• Supply Chain Manager (ERP codes maintenance, ERP lead times, replenishment policy)
  • Customer service Manager (major customer commitments , firm time period, trade customer communication)
  • Manufacturing manager (capacity availability)
  • Pricing manger (price changes with ABCQ)
  • Plant manager/ Head of Operations (reporting and implementation timeline)

 

5.    ADHERENCE TO POLICY

 

This section outlines who is required to follow the policy and related processes and procedures to their best abilities. In this section you can explain which functions are responsible for creating and maintaining a deployment roadmap document to address any compliance gaps to the outline policy.

 

Lastly who will be the governing body or council that will be monitoring the supply chain policy.

6.     ROLES , INPUT and OUTPUT (SIPOC)

 

In this section you can advise who are the key roles and what would be their input to pass on to customer of that process steps. You can describe that using SIPOC . Carrying the example of ABC Analysis, it could be shown as:

  • Supplier: Supply Chain Team
  • Input: Invoice history, open orders, major customers, historical demand of all parts, last ABC analysis
  • Process – Initial ABC generation and Analysis
  • Output- A, B, C classified parts, clear lead time segmentation
  • Customer- Marketing or Product Management.

7.    POLICY – PROCESS STEPS & EXPECTATION

 

In this section you should illustrate each of the process steps one-by-one. This is the most important part of the supply chain process in focus. In this section understand customer requirement, how supply chain process adds value and lastly where is the potential for improvement.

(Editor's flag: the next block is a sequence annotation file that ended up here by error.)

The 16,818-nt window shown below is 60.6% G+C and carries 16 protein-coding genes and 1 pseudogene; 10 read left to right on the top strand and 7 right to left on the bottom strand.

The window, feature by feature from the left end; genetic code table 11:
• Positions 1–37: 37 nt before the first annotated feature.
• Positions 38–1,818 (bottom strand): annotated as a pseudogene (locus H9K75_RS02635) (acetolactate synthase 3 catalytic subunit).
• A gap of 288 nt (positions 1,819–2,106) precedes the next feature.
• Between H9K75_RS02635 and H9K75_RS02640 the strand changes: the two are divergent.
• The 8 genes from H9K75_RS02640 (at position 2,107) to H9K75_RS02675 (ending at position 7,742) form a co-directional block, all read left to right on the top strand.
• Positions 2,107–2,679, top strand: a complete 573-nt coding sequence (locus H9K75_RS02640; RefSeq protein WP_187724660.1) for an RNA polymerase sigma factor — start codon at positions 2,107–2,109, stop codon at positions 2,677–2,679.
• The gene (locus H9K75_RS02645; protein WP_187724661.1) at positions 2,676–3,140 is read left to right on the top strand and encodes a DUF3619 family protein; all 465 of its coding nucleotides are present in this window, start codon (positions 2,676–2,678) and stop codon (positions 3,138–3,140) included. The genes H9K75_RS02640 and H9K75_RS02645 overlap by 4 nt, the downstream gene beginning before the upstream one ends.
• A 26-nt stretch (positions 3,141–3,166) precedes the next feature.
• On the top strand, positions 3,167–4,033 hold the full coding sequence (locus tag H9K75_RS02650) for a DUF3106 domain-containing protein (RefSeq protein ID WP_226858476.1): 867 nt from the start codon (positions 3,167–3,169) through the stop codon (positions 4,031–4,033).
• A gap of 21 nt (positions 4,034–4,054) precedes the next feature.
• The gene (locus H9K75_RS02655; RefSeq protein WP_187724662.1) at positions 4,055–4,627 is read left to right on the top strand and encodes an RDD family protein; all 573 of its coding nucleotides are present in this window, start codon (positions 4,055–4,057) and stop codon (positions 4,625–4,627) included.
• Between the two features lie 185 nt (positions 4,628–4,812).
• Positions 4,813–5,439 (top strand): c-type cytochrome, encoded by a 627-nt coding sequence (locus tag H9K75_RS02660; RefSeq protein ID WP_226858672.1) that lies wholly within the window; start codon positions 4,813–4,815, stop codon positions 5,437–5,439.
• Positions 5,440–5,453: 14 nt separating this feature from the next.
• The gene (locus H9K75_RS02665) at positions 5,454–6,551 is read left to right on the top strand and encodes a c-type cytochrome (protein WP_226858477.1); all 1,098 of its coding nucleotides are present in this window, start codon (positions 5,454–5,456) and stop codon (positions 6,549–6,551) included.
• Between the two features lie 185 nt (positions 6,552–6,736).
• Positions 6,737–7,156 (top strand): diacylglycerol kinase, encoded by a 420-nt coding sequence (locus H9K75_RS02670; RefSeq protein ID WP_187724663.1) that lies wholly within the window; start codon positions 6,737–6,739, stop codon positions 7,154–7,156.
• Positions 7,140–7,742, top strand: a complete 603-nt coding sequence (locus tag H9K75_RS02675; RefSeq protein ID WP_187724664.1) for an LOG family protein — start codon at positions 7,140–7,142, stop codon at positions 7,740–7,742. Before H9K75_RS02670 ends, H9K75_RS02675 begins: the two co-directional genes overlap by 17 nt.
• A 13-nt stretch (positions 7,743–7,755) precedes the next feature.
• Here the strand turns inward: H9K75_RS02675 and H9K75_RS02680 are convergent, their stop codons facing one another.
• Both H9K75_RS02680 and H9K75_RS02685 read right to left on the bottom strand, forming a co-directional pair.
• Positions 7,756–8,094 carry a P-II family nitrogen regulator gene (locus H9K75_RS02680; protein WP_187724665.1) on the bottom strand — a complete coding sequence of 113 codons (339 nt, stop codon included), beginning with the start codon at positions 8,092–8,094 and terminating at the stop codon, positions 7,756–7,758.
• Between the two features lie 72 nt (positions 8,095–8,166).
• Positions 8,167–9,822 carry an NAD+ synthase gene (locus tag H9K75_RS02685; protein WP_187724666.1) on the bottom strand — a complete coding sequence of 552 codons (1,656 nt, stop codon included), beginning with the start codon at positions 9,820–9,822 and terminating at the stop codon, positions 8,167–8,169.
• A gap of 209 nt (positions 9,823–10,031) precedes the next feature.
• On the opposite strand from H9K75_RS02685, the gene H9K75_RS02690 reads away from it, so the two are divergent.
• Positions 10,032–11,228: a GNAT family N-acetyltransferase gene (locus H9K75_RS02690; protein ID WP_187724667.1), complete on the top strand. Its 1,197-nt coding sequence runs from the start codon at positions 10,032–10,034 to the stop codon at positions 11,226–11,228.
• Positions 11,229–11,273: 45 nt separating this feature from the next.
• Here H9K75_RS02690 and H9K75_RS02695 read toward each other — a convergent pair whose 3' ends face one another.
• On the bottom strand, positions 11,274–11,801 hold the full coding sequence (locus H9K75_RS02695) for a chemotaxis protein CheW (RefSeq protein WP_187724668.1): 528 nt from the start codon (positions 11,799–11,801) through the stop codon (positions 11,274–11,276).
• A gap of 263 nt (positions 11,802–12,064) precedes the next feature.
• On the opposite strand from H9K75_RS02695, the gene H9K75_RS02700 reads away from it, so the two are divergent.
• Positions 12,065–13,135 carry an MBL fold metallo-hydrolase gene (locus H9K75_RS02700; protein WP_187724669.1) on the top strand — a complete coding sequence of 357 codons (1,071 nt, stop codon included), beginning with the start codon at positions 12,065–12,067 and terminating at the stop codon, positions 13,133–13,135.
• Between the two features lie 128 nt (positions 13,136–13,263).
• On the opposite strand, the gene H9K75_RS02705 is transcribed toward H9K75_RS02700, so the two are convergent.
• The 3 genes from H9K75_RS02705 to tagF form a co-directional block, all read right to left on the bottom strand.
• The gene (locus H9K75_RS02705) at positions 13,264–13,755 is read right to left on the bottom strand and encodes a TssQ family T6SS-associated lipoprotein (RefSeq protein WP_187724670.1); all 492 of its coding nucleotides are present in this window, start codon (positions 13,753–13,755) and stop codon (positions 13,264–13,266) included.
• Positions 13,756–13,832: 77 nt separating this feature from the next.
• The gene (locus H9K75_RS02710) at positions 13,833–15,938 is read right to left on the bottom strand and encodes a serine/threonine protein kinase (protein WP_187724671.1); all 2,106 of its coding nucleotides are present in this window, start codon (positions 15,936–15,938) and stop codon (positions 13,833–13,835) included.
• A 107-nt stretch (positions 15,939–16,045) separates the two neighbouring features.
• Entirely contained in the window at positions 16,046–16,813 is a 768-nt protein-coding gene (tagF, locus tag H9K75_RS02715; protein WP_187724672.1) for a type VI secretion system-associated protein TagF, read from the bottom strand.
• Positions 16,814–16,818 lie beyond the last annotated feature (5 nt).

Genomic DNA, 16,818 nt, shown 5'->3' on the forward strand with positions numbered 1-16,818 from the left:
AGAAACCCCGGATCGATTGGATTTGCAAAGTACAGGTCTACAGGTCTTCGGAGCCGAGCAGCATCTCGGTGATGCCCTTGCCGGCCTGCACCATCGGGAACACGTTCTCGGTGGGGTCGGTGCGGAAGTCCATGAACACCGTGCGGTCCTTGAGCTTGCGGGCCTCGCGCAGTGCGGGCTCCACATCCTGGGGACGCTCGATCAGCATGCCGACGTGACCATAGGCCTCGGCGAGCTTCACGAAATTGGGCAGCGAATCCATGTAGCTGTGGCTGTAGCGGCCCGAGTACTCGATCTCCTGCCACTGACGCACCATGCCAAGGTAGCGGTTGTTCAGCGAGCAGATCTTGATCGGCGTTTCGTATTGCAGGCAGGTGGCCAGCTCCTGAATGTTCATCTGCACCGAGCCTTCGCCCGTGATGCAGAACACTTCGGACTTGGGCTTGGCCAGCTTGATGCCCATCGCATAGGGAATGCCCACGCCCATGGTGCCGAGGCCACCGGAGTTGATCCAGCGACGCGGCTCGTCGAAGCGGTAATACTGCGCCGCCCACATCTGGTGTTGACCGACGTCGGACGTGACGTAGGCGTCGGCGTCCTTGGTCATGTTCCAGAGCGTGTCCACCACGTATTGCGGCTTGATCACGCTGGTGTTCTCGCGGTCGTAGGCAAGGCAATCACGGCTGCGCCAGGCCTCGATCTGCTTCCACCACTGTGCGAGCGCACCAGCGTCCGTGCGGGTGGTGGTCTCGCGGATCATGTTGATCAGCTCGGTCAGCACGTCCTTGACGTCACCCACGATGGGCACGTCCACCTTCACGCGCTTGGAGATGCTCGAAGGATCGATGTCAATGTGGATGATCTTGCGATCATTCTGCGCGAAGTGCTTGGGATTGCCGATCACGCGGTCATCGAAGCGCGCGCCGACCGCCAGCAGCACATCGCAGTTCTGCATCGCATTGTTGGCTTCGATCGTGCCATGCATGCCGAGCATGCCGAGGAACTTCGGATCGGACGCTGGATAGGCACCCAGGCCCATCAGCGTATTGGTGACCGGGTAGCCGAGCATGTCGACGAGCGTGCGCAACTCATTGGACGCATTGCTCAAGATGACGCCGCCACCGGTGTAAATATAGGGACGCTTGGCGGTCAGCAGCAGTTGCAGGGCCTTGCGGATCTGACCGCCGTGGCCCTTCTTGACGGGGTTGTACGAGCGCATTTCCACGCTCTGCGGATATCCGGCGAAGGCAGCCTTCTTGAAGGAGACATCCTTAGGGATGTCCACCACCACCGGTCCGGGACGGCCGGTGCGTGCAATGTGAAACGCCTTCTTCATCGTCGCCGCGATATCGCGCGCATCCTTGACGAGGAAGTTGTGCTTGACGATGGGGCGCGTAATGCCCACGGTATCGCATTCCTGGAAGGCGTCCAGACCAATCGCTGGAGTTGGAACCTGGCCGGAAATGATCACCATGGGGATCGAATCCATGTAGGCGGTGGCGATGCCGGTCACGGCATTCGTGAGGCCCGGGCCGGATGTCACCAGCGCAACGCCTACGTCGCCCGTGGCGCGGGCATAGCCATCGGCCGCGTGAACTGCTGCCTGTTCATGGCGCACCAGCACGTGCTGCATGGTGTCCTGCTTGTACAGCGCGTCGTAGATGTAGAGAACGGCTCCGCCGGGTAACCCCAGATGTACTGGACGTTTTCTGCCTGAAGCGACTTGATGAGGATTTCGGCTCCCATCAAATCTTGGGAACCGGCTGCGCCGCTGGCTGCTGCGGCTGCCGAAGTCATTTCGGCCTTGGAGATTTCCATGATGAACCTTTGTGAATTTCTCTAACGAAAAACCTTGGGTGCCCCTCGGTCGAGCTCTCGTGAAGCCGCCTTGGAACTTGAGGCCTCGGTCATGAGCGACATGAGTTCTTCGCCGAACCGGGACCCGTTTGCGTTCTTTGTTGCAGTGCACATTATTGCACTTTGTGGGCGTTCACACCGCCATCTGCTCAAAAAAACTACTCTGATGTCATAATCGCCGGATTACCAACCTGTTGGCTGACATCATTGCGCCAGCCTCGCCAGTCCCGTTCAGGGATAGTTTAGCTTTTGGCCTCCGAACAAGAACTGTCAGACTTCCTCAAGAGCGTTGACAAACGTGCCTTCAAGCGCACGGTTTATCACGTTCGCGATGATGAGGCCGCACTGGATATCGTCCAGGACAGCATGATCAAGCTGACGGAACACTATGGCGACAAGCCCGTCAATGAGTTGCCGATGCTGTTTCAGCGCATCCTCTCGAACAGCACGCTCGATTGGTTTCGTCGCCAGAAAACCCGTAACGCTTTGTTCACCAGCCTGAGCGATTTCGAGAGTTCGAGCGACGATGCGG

8.    RELATED POLICY REFERENCES

 

In this section you can explain what are the other business supply chain polices which can be referred. For example related to ABC policy, you can mentioned following support polices:

  • Replenishment Policy
  • Inventory Management
  • Capacity Planning
  • Pricing Policy

9.    DEFINITIONS & ACRONUMS

 

Most business these have lot of acronyms and many different definitions and we expect everyone on business to know them! Or maybe we invent them just to confuse newbies. Either way, list them all down here! So when you move ahead with well-earned promotion, the new guy should know all acronyms related to these polices.

 10.    SIGN OF

 

This is a simple yet important step. This section at the end should explain who is the ‘Sponsor’ of this supply chain policy. Who has ‘Recommended’ this policy and lastly who ‘Approved’ this policy!

  1. SPONSORED BY:
  2. RECOMMENDED BY:
  3. APPROVED BY

 

In summary, while writing any supply chain policies and procedures manual, you must think about:

 

  • Organize for improvement– who are the owners and process improvement team?
  • Understand the process– define the input & output, interfaces, customers and suppliers. Map the process, i.e. include the flow of work in the supply chain policy you are writing.
  • Observe the process– establish control points and implement regular measurements.
  • Improve the process continuously– Use and analyze the feedback from the measurement to improve the process.

 

Recommended Reading:

Business Process Management 3rd Edition

Supply Chain Management: Processes, Partnerships, Performance, 4th Edition